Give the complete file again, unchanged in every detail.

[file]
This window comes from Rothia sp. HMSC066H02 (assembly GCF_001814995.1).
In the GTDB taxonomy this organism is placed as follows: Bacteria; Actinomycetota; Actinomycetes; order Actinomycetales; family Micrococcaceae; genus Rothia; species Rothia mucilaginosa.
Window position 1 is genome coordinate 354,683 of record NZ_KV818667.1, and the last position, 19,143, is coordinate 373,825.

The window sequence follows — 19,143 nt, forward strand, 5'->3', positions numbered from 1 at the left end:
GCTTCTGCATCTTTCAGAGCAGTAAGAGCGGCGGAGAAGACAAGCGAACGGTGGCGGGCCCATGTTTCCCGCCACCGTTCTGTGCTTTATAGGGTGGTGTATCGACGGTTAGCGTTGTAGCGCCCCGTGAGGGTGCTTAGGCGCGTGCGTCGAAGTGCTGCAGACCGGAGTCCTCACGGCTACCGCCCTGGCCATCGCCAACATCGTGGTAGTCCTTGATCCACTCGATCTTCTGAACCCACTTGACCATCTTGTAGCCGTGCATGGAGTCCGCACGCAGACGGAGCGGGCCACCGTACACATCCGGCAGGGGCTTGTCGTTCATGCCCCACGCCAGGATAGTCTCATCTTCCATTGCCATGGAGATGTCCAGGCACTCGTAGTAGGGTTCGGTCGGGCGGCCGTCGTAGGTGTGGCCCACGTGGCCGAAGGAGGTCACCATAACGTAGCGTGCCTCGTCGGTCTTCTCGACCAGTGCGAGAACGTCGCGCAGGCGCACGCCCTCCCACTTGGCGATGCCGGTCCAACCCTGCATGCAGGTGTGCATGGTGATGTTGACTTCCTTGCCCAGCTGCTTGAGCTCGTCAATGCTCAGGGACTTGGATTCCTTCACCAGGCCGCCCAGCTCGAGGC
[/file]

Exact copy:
This window comes from Rothia sp. HMSC066H02 (assembly GCF_001814995.1).
In the GTDB taxonomy this organism is placed as follows: Bacteria; Actinomycetota; Actinomycetes; order Actinomycetales; family Micrococcaceae; genus Rothia; species Rothia mucilaginosa.
Window position 1 is genome coordinate 354,683 of record NZ_KV818667.1, and the last position, 19,143, is coordinate 373,825.

The window sequence follows — 19,143 nt, forward strand, 5'->3', positions numbered from 1 at the left end:
GCTTCTGCATCTTTCAGAGCAGTAAGAGCGGCGGAGAAGACAAGCGAACGGTGGCGGGCCCATGTTTCCCGCCACCGTTCTGTGCTTTATAGGGTGGTGTATCGACGGTTAGCGTTGTAGCGCCCCGTGAGGGTGCTTAGGCGCGTGCGTCGAAGTGCTGCAGACCGGAGTCCTCACGGCTACCGCCCTGGCCATCGCCAACATCGTGGTAGTCCTTGATCCACTCGATCTTCTGAACCCACTTGACCATCTTGTAGCCGTGCATGGAGTCCGCACGCAGACGGAGCGGGCCACCGTACACATCCGGCAGGGGCTTGTCGTTCATGCCCCACGCCAGGATAGTCTCATCTTCCATTGCCATGGAGATGTCCAGGCACTCGTAGTAGGGTTCGGTCGGGCGGCCGTCGTAGGTGTGGCCCACGTGGCCGAAGGAGGTCACCATAACGTAGCGTGCCTCGTCGGTCTTCTCGACCAGTGCGAGAACGTCGCGCAGGCGCACGCCCTCCCACTTGGCGATGCCGGTCCAACCCTGCATGCAGGTGTGCATGGTGATGTTGACTTCCTTGCCCAGCTGCTTGAGCTCGTCAATGCTCAGGGACTTGGATTCCTTCACCAGGCCGCCCAGCTCGAGGC